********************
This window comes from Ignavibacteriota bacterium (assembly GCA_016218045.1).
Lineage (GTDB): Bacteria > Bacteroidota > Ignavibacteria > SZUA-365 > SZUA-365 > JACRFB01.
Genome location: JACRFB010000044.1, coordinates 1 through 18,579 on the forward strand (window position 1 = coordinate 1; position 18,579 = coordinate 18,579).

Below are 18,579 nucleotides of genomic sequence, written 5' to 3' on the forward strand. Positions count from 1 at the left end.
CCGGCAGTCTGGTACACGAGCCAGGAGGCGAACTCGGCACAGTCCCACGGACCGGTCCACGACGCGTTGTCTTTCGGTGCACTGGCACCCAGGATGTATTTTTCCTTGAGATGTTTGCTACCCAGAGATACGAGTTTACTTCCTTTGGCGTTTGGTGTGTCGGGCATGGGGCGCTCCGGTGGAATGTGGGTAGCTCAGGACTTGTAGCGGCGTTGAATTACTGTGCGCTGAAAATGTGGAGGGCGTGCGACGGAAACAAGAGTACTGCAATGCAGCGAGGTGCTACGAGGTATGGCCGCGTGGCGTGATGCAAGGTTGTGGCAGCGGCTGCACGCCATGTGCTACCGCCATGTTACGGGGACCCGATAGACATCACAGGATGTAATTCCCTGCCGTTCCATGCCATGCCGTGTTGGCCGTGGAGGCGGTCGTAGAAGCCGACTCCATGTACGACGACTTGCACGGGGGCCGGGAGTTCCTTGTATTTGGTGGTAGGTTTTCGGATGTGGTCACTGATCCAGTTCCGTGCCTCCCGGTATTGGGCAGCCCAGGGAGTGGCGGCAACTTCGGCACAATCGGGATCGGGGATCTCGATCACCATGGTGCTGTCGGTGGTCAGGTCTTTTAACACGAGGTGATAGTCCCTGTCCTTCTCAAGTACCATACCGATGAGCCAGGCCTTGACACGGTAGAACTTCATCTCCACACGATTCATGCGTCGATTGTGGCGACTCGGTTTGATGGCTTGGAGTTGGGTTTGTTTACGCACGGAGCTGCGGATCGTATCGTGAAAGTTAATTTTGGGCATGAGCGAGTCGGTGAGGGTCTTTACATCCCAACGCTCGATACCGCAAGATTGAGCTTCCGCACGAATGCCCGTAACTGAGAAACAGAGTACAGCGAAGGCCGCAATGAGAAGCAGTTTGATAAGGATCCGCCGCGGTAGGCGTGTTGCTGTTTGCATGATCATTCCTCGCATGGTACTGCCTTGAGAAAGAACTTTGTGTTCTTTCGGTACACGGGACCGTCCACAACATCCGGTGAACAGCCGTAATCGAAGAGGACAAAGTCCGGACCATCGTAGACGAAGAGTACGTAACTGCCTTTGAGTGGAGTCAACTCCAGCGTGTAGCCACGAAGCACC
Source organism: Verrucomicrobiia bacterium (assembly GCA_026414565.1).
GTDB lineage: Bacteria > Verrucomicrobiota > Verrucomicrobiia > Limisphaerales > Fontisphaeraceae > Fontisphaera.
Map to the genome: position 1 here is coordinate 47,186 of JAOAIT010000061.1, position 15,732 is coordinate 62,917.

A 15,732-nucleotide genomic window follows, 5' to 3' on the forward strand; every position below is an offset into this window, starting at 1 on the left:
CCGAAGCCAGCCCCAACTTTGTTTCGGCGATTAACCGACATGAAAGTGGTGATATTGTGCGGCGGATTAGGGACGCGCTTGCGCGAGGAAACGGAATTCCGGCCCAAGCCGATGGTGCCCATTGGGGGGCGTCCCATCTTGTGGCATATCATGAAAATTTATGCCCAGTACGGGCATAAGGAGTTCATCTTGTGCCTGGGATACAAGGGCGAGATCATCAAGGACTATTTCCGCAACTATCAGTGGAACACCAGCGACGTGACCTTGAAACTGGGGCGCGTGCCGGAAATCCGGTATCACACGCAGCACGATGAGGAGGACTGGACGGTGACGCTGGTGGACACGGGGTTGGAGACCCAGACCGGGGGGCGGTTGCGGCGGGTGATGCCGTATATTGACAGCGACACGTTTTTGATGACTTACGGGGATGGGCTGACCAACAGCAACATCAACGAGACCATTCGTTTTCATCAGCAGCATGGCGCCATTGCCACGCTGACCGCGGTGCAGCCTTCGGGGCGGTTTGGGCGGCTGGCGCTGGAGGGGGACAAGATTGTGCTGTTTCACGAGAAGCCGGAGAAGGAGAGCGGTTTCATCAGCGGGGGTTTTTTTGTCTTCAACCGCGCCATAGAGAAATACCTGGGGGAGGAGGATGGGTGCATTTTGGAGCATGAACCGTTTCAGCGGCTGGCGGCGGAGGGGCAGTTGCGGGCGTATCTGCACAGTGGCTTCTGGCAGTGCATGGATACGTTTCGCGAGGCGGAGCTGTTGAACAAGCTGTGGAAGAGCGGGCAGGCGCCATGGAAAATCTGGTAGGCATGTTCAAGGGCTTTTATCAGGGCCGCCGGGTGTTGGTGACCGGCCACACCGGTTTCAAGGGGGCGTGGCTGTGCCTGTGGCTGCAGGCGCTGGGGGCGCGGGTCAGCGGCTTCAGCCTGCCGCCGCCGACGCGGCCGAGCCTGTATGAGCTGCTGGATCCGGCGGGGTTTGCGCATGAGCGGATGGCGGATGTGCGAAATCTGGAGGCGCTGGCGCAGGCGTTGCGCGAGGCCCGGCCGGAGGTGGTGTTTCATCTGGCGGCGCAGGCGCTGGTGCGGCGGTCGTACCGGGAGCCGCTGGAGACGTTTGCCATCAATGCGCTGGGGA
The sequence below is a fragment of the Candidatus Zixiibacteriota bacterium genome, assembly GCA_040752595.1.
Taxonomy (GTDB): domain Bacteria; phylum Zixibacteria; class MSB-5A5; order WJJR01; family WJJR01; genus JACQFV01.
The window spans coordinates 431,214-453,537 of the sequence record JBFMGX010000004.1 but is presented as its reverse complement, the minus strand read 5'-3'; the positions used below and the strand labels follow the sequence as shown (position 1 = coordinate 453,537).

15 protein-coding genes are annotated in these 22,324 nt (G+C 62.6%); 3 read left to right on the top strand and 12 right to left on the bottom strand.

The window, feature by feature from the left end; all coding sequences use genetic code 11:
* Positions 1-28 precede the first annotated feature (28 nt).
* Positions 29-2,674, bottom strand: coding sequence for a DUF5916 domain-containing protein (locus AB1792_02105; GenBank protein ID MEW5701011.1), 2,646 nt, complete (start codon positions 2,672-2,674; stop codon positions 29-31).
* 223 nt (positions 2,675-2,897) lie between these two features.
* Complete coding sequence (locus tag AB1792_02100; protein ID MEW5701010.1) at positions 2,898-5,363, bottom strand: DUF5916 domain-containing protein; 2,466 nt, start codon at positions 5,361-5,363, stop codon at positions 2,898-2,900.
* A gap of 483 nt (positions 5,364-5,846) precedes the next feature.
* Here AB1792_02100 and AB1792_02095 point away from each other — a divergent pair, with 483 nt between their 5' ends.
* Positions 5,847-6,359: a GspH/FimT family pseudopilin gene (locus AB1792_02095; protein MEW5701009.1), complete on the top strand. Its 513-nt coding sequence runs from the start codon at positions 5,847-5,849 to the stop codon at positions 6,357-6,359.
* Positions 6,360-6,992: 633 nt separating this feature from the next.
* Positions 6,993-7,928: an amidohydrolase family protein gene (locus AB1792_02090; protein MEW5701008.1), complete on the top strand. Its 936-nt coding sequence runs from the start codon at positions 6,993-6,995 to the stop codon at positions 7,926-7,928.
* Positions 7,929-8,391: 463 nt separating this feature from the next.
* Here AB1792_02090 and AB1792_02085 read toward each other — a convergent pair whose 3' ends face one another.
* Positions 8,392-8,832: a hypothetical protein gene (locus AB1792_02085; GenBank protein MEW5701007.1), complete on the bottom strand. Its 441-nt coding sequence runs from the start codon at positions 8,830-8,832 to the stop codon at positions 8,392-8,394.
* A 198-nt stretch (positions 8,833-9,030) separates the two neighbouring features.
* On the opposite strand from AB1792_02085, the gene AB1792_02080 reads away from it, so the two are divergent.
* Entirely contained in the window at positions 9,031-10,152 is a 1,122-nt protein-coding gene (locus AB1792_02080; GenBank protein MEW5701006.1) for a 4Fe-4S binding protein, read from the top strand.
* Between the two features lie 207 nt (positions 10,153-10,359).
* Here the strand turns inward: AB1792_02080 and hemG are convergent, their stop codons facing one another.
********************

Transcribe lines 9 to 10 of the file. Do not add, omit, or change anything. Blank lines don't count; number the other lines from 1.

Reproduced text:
A 15,732-nucleotide genomic window follows, 5' to 3' on the forward strand; every position below is an offset into this window, starting at 1 on the left:
CCGAAGCCAGCCCCAACTTTGTTTCGGCGATTAACCGACATGAAAGTGGTGATATTGTGCGGCGGATTAGGGACGCGCTTGCGCGAGGAAACGGAATTCCGGCCCAAGCCGATGGTGCCCATTGGGGGGCGTCCCATCTTGTGGCATATCATGAAAATTTATGCCCAGTACGGGCATAAGGAGTTCATCTTGTGCCTGGGATACAAGGGCGAGATCATCAAGGACTATTTCCGCAACTATCAGTGGAACACCAGCGACGTGACCTTGAAACTGGGGCGCGTGCCGGAAATCCGGTATCACACGCAGCACGATGAGGAGGACTGGACGGTGACGCTGGTGGACACGGGGTTGGAGACCCAGACCGGGGGGCGGTTGCGGCGGGTGATGCCGTATATTGACAGCGACACGTTTTTGATGACTTACGGGGATGGGCTGACCAACAGCAACATCAACGAGACCATTCGTTTTCATCAGCAGCATGGCGCCATTGCCACGCTGACCGCGGTGCAGCCTTCGGGGCGGTTTGGGCGGCTGGCGCTGGAGGGGGACAAGATTGTGCTGTTTCACGAGAAGCCGGAGAAGGAGAGCGGTTTCATCAGCGGGGGTTTTTTTGTCTTCAACCGCGCCATAGAGAAATACCTGGGGGAGGAGGATGGGTGCATTTTGGAGCATGAACCGTTTCAGCGGCTGGCGGCGGAGGGGCAGTTGCGGGCGTATCTGCACAGTGGCTTCTGGCAGTGCATGGATACGTTTCGCGAGGCGGAGCTGTTGAACAAGCTGTGGAAGAGCGGGCAGGCGCCATGGAAAATCTGGTAGGCATGTTCAAGGGCTTTTATCAGGGCCGCCGGGTGTTGGTGACCGGCCACACCGGTTTCAAGGGGGCGTGGCTGTGCCTGTGGCTGCAGGCGCTGGGGGCGCGGGTCAGCGGCTTCAGCCTGCCGCCGCCGACGCGGCCGAGCCTGTATGAGCTGCTGGATCCGGCGGGGTTTGCGCATGAGCGGATGGCGGATGTGCGAAATCTGGAGGCGCTGGCGCAGGCGTTGCGCGAGGCCCGGCCGGAGGTGGTGTTTCATCTGGCGGCGCAGGCGCTGGTGCGGCGGTCGTACCGGGAGCCGCTGGAGACGTTTGCCATCAATGCGCTGGGGA